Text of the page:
Federal regulators say that kombucha—a recently popularized, rather expensive fermented tea—contains more alcohol than some of its producers claim, and have issued formal letters out of concern for the proper enforcement of warning labels, minimum age requirements and special taxes. The Alcohol and Tobacco Tax and Trade Bureau says that in some brands of kombucha, it has found alcohol levels above .5 percent, which is the U.S. dividing line between alcoholic and nonalcoholic drinks.
Kombucha producers don’t agree, to say the least. “Nobody’s saying, ‘Let me get a six-pack of kombucha and get wasted tonight,’” the president of Kombucha Brewers International tells The Wall Street Journal.
This isn’t the first time concerns have been raised surrounding the alcoholic content of the bottled probiotic beverage: In 2010, Whole Foods briefly removed kombucha from its stores in response to concerns about alcohol levels. These days, Whole Foods stocks brands like GT’s Kombucha again—but not before the company re-formulated to offer both alcoholic and non-alcoholic variants of its signature tea.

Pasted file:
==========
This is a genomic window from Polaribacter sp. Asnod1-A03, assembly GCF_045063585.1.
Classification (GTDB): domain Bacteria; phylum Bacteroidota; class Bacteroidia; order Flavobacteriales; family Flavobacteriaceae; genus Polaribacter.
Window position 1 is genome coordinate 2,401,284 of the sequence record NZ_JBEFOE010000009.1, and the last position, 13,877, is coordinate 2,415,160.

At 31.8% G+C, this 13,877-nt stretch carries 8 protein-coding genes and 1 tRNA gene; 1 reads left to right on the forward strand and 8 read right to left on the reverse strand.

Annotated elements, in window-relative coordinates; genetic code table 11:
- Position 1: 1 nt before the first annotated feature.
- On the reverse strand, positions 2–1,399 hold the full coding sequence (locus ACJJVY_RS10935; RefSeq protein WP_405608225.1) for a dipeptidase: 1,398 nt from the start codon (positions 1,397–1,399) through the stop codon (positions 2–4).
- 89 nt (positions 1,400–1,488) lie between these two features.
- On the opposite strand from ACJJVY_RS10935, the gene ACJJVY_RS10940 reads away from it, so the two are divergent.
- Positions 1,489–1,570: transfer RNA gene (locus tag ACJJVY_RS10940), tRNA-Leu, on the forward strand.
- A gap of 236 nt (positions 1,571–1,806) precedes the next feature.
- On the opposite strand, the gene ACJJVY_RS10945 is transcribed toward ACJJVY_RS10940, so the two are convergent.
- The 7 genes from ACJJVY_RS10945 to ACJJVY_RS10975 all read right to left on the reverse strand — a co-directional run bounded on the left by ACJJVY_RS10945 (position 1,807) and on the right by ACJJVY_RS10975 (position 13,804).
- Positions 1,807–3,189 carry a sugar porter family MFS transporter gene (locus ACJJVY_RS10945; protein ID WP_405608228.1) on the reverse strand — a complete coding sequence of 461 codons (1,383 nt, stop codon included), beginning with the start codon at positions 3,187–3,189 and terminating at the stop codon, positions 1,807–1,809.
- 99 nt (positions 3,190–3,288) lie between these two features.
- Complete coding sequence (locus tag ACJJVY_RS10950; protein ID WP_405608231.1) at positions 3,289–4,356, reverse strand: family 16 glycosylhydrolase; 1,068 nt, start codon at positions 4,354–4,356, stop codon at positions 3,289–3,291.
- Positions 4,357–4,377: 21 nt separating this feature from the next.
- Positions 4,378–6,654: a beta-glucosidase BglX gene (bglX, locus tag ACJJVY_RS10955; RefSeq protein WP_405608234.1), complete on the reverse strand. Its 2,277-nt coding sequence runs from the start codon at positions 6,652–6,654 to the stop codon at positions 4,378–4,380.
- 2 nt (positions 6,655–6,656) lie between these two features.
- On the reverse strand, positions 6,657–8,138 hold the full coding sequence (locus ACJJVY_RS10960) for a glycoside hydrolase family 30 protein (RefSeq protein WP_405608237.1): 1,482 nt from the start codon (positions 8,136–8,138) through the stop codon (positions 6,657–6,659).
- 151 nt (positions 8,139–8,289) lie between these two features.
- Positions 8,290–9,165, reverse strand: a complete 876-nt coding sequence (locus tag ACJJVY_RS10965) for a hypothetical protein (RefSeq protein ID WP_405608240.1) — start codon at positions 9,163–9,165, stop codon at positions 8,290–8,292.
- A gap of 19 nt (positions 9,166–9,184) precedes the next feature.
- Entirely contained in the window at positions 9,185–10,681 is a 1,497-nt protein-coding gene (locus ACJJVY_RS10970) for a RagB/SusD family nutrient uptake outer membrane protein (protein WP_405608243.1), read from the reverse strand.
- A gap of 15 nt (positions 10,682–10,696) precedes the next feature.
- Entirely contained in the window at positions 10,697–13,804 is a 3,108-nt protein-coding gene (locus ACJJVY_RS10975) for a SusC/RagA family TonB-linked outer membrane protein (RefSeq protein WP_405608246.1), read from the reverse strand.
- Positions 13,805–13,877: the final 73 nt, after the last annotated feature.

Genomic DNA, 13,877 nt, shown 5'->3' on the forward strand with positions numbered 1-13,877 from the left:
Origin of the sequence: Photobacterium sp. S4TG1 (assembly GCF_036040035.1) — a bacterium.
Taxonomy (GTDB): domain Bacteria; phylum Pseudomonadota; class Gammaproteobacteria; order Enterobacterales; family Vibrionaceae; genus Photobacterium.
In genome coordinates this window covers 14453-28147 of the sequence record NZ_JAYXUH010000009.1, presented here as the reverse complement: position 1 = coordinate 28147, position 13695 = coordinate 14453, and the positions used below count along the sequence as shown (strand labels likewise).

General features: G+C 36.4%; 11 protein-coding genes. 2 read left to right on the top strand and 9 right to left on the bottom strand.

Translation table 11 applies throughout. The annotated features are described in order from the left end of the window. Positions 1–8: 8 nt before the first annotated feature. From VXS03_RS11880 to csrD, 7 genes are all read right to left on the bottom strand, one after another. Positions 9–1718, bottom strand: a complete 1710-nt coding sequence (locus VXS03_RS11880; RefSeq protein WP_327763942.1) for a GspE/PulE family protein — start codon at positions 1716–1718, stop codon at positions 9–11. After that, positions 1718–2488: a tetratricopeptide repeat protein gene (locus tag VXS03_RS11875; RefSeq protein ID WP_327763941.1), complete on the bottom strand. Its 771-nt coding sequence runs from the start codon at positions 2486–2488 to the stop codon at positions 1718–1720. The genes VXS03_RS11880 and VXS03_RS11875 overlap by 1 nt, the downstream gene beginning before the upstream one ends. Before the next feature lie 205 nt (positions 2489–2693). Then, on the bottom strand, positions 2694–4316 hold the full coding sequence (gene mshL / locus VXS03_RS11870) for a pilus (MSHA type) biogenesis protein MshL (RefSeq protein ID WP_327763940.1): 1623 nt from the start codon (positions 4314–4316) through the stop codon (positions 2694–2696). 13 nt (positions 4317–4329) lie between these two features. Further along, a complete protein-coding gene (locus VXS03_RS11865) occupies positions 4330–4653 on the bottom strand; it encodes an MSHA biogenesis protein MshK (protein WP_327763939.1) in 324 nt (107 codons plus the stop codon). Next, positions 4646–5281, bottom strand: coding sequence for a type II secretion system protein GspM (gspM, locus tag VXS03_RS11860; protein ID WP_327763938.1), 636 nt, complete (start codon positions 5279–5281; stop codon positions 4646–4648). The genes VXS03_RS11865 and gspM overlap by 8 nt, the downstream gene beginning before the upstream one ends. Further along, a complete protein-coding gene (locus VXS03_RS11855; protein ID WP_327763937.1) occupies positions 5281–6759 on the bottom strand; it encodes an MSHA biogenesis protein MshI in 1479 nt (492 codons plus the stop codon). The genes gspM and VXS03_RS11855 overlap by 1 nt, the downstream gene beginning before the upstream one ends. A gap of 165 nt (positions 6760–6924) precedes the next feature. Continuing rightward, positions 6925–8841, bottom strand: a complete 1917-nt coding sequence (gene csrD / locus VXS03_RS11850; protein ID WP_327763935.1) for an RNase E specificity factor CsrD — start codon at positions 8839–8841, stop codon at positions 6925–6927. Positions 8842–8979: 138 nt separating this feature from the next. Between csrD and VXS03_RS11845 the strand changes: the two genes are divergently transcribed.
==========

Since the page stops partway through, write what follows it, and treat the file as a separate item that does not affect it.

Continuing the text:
In California, two consumer complaints seeking class action status were filed last month, each alleging that Millennium Products Inc., the producer of the popular GT’s, Kombucha, has been engaging in deceptive alcohol-content labeling. One lawsuit claims the bubbly drink has alcohol levels of up to 3.8 percent, compared with about 5 percent you can expect in most beers. Kombucha producers have fired back, saying that these reported levels are the result of unsophisticated testing that can’t properly distinguish between the acid in kombucha and actual alcohol.